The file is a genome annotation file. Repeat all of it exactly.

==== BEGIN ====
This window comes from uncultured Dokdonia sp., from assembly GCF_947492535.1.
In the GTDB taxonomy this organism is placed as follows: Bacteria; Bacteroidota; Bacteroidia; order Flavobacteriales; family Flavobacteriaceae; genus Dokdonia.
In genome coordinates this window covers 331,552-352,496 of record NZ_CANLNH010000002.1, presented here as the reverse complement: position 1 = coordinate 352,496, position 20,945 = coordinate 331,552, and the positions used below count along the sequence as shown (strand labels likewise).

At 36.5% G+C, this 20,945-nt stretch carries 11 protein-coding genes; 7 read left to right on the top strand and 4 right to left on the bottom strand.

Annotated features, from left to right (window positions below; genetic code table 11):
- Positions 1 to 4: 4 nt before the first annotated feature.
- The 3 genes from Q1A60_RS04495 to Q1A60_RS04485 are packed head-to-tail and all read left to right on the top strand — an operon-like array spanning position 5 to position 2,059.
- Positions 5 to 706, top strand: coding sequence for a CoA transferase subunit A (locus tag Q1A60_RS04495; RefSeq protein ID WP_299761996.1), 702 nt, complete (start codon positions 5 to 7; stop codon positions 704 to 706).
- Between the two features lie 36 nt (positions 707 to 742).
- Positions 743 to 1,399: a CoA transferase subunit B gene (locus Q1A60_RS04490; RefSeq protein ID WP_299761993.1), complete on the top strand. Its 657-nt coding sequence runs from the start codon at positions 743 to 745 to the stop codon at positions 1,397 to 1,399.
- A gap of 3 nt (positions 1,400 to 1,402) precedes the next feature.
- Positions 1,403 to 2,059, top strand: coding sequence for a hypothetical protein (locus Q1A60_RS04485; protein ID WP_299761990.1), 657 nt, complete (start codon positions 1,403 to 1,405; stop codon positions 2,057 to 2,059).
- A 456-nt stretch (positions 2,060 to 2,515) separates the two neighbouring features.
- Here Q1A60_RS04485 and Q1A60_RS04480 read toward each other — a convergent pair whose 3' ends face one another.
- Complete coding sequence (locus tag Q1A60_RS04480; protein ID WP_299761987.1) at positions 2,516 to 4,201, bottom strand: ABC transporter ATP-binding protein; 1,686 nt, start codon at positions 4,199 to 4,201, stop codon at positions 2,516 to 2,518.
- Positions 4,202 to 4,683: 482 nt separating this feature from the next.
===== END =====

This window comes from uncultured Dokdonia sp., from assembly GCF_947492535.1.
In the GTDB taxonomy this organism is placed as follows: Bacteria; Bacteroidota; Bacteroidia; order Flavobacteriales; family Flavobacteriaceae; genus Dokdonia.
In genome coordinates this window covers 331,552-352,496 of record NZ_CANLNH010000002.1, presented here as the reverse complement: position 1 = coordinate 352,496, position 20,945 = coordinate 331,552, and the positions used below count along the sequence as shown (strand labels likewise).

At 36.5% G+C, this 20,945-nt stretch carries 11 protein-coding genes; 7 read left to right on the top strand and 4 right to left on the bottom strand.

Annotated features, from left to right (window positions below; genetic code table 11):
- Positions 1 to 4: 4 nt before the first annotated feature.
- The 3 genes from Q1A60_RS04495 to Q1A60_RS04485 are packed head-to-tail and all read left to right on the top strand — an operon-like array spanning position 5 to position 2,059.
- Positions 5 to 706, top strand: coding sequence for a CoA transferase subunit A (locus tag Q1A60_RS04495; RefSeq protein ID WP_299761996.1), 702 nt, complete (start codon positions 5 to 7; stop codon positions 704 to 706).
- Between the two features lie 36 nt (positions 707 to 742).
- Positions 743 to 1,399: a CoA transferase subunit B gene (locus Q1A60_RS04490; RefSeq protein ID WP_299761993.1), complete on the top strand. Its 657-nt coding sequence runs from the start codon at positions 743 to 745 to the stop codon at positions 1,397 to 1,399.
- A gap of 3 nt (positions 1,400 to 1,402) precedes the next feature.
- Positions 1,403 to 2,059, top strand: coding sequence for a hypothetical protein (locus Q1A60_RS04485; protein ID WP_299761990.1), 657 nt, complete (start codon positions 1,403 to 1,405; stop codon positions 2,057 to 2,059).
- A 456-nt stretch (positions 2,060 to 2,515) separates the two neighbouring features.
- Here Q1A60_RS04485 and Q1A60_RS04480 read toward each other — a convergent pair whose 3' ends face one another.
- Complete coding sequence (locus tag Q1A60_RS04480; protein ID WP_299761987.1) at positions 2,516 to 4,201, bottom strand: ABC transporter ATP-binding protein; 1,686 nt, start codon at positions 4,199 to 4,201, stop codon at positions 2,516 to 2,518.
- Positions 4,202 to 4,683: 482 nt separating this feature from the next.